This week’s education news coverage has been dominated by the protests by a small group of Kaiser Elementary parents and OEA organizers against the board’s decision to merge Kaiser Elementary with Sankofa Elementary next school year without sufficient community engagement. Meanwhile, the state has released the 2018-2019 student scores in math and reading revealing the real crisis in Oakland education: a systemwide failure to provide quality school options for black and Latino families. Click here for printable list of the data.
Oakland public schools – both district and charter – are generally educating white and affluent students quite well, yet, they are failing black, Latino/a, and low-income students at an astonishing rate. Overall, 17% of black and Latino/a students are on grade level in math, down 1% from last year and only 25% are reading on grade level, down 2% from last year.
Another year of schools underperforming for our kids is unacceptable. We need to take action now and it needs to happen in collaboration.
“A school closure is not the worst thing that can happen to your kids,” [Lakisha] Young [of The Oakland REACH] said. “The worst thing that can happen to your kids is a bad school.” – via KQED News
When you map these results across Oakland’s neighborhoods, we see a stark contrast between the educational haves and have-nots in this city. The green dots indicate schools where the majority of students (at least 4 out of five) are on grade-level and the red dots indicate schools where fewer than 1 out of five students are on grade-level. The color contrast shows that White and Asian students have access to far more quality educational options compared to black and Latino/a students.
To be sure, standardized test scores are just one measure of quality and they certainly don’t tell the whole story. To get a more holistic picture of school quality, we should consider these scores alongside other measures, such as student growth from one year to the next, access to rigorous instruction, A-G completion rates, parent demand, teaching effectiveness, and more. Unfortunately, at a district level, these other metrics tend to reveal similarly vast racial gaps.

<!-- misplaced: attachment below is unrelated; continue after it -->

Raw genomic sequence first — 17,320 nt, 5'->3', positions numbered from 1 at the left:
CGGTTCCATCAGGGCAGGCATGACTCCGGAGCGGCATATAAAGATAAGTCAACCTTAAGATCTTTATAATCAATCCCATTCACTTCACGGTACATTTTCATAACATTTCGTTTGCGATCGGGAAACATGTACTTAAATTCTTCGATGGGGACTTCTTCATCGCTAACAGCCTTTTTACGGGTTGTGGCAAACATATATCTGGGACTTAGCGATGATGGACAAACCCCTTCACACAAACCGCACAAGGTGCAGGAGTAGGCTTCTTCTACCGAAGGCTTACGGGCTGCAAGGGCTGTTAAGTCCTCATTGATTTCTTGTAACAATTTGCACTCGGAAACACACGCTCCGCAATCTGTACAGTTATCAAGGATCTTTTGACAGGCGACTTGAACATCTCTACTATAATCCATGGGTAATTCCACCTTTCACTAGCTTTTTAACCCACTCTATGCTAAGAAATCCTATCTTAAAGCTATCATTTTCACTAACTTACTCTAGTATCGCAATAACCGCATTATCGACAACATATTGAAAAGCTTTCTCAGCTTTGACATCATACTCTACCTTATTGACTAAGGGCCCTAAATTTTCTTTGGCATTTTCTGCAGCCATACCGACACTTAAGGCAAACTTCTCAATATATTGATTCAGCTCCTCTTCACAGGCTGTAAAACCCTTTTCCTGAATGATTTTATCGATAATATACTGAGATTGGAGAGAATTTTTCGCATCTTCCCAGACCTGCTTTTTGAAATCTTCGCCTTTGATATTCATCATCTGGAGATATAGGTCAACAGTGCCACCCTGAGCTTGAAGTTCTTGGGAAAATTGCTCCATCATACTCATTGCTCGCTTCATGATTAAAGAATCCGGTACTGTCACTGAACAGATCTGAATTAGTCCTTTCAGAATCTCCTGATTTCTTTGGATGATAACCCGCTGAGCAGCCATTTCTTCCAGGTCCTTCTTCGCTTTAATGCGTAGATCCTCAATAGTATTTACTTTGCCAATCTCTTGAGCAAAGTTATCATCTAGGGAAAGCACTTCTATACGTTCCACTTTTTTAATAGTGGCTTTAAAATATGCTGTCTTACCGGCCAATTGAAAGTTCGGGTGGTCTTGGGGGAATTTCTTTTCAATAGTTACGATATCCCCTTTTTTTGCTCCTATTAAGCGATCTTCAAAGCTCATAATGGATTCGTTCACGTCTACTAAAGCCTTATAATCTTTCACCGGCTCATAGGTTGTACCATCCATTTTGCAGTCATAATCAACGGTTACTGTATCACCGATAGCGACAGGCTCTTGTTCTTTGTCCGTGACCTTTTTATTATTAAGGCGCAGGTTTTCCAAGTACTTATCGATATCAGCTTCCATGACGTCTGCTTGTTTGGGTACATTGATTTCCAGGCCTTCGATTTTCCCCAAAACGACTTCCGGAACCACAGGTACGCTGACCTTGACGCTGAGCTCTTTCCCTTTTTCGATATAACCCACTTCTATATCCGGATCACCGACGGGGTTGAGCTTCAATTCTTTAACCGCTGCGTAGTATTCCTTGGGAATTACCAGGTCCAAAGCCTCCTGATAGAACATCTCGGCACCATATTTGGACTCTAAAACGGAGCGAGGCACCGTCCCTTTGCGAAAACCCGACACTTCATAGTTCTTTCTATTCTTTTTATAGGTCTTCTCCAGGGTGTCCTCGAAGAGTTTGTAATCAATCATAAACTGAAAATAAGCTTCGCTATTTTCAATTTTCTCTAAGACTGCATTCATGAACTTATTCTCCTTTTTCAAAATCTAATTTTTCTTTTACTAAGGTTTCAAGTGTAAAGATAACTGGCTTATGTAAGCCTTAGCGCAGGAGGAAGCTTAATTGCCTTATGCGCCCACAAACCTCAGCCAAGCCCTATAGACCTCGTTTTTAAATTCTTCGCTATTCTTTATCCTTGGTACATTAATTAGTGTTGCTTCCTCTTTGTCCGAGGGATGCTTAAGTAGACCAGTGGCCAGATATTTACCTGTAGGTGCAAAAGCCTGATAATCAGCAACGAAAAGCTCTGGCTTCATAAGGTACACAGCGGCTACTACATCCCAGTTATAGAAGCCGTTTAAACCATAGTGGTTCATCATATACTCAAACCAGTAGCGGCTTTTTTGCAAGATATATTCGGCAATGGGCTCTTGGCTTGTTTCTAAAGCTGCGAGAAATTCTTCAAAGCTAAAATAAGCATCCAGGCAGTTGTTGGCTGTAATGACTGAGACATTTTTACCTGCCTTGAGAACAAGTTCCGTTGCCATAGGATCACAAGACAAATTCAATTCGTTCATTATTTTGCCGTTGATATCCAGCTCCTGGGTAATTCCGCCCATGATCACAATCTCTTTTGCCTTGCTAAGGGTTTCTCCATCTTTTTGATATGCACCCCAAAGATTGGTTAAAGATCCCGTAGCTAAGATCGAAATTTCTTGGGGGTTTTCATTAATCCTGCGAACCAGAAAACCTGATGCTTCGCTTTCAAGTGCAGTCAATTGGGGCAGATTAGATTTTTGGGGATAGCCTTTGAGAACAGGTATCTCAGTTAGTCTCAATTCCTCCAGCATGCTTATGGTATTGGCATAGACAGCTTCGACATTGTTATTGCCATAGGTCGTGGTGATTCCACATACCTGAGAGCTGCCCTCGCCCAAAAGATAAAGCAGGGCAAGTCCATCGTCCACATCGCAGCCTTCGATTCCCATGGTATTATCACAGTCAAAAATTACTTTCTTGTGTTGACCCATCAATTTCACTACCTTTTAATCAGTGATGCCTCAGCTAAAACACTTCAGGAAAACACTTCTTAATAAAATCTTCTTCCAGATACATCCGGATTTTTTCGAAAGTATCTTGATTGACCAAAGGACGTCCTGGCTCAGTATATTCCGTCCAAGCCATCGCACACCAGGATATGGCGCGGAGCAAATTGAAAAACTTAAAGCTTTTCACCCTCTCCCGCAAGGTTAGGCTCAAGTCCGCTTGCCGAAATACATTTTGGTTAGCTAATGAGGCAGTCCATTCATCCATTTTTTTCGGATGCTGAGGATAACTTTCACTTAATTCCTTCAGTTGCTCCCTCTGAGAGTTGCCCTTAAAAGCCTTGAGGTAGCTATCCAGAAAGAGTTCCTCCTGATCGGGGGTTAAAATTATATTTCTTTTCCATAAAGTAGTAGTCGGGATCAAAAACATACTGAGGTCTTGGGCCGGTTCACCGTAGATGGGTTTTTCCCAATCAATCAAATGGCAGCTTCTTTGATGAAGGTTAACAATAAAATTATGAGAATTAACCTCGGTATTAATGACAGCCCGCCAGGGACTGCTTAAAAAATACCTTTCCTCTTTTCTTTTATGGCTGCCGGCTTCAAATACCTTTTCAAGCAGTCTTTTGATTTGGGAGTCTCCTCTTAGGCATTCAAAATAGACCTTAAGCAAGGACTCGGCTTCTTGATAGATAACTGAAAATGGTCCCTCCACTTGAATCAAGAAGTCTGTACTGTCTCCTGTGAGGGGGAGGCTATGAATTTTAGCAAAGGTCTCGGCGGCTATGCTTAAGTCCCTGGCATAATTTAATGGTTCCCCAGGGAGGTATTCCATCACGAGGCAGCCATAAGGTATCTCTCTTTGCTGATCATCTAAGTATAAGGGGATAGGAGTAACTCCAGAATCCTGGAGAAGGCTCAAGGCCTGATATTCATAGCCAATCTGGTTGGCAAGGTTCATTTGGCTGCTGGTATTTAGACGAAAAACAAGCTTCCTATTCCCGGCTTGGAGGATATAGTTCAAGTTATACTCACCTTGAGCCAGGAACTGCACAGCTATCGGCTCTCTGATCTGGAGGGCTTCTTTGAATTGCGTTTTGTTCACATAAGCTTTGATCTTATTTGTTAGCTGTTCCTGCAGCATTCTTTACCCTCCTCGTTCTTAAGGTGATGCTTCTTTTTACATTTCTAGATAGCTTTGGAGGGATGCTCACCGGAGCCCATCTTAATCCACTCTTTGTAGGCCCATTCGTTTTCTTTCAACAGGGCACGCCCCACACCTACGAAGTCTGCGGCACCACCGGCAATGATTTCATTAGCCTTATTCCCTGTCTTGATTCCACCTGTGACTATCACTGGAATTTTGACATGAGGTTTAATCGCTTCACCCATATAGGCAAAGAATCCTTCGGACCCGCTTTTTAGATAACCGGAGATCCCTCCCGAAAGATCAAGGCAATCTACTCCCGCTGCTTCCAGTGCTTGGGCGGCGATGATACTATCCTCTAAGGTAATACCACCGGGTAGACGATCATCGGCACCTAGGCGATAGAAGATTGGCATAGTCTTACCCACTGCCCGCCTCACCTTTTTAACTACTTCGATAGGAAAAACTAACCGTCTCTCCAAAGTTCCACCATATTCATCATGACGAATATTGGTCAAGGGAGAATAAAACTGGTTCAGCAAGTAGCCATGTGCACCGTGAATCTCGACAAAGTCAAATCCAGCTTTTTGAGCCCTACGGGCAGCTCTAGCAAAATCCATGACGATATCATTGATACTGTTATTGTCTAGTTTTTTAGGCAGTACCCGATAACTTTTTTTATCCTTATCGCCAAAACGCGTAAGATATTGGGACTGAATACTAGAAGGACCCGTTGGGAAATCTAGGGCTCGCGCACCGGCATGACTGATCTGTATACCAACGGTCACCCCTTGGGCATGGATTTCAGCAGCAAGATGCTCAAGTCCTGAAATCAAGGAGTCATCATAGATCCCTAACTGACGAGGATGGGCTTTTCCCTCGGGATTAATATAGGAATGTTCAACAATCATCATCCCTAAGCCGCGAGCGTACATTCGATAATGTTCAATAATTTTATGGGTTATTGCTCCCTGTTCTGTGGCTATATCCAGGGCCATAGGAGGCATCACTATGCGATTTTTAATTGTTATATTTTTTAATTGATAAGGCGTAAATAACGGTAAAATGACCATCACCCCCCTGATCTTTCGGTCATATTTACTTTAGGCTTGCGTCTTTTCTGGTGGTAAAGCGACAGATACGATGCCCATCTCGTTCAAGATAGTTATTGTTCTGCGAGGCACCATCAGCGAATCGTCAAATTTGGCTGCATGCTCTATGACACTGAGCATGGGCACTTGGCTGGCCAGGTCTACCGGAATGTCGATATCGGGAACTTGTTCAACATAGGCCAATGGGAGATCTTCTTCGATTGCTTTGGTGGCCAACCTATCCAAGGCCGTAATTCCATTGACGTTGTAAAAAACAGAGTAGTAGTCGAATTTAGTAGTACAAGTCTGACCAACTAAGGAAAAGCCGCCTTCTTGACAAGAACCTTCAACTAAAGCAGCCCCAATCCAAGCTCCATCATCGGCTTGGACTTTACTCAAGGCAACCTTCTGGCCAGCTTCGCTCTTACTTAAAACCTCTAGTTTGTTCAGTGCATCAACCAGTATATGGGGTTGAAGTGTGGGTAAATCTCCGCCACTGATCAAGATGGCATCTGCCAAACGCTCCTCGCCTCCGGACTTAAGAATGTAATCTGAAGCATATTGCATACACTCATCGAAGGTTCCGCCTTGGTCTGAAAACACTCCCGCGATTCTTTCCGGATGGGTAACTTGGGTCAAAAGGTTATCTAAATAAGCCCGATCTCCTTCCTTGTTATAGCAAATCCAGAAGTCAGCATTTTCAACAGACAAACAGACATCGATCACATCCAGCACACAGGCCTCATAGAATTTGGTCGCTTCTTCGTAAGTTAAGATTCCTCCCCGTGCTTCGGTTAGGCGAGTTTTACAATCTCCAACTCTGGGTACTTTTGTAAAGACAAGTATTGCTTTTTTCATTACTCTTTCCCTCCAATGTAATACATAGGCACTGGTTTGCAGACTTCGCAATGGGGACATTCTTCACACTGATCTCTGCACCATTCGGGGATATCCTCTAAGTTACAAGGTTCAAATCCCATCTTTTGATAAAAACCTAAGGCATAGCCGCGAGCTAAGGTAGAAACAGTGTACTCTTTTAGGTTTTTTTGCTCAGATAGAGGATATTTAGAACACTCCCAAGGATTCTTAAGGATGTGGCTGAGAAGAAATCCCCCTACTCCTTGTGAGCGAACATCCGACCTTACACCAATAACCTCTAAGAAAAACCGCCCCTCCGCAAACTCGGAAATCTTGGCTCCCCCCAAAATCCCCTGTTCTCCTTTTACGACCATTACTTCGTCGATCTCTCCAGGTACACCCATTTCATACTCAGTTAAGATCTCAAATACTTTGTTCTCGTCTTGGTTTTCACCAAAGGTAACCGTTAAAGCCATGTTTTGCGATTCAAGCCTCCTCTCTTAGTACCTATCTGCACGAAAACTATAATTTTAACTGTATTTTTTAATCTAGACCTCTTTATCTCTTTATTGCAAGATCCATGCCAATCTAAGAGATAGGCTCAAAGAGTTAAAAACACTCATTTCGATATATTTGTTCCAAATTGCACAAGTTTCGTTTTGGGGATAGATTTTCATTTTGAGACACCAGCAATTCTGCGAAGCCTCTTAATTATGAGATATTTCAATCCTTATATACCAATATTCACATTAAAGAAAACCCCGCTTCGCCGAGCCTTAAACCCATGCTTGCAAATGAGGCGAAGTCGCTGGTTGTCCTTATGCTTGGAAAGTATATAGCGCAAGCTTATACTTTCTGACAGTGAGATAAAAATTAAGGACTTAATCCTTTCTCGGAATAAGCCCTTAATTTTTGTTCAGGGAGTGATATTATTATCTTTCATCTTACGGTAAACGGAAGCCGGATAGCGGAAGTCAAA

Click here to view the map in separate window.
According to the data, Kaiser students are more than twice as likely to be white and affluent than students in the rest of Oakland public schools. These students will also be among the first beneficiaries of the new Opportunity Ticket, giving them even more privileged access to enrollment in the city’s top-performing schools. The original intent of this policy was to give displaced families (who have historically been mostly low-income, black, and Latino/a) access to a better performing school. In this case, families from Kaiser will also be granted access to the Opportunity Ticket. The confrontational protests on display at the board meetings are narrow and misdirected, and distract from the larger crisis at hand.
Let’s shift our energy away from confrontation toward collaboration; away from perpetuating a broken system toward pursuing a new, more equitable future. Yes, this may include merging schools in some places. We must demand deeper community engagement while also knowing that these kinds of changes are not going to be easy. We must find a way to focus finite resources instead of spreading them thinly and unevenly. Oakland’s schools should be about expanding access and privilege, not concentrating it.
A note from the GO Public Schools team:
We’re deeply saddened to hear of the passing of Oakland native, mom, and fierce community advocate Rachel Willis-Henry. We’re sending deep love and light to Rachel’s family, as well as The Oakland REACH family. Her light and powerful voice in the work of fighting for Oakland students, including her own two children, was and will continue to be inspiring. May she rest in peace. ❤️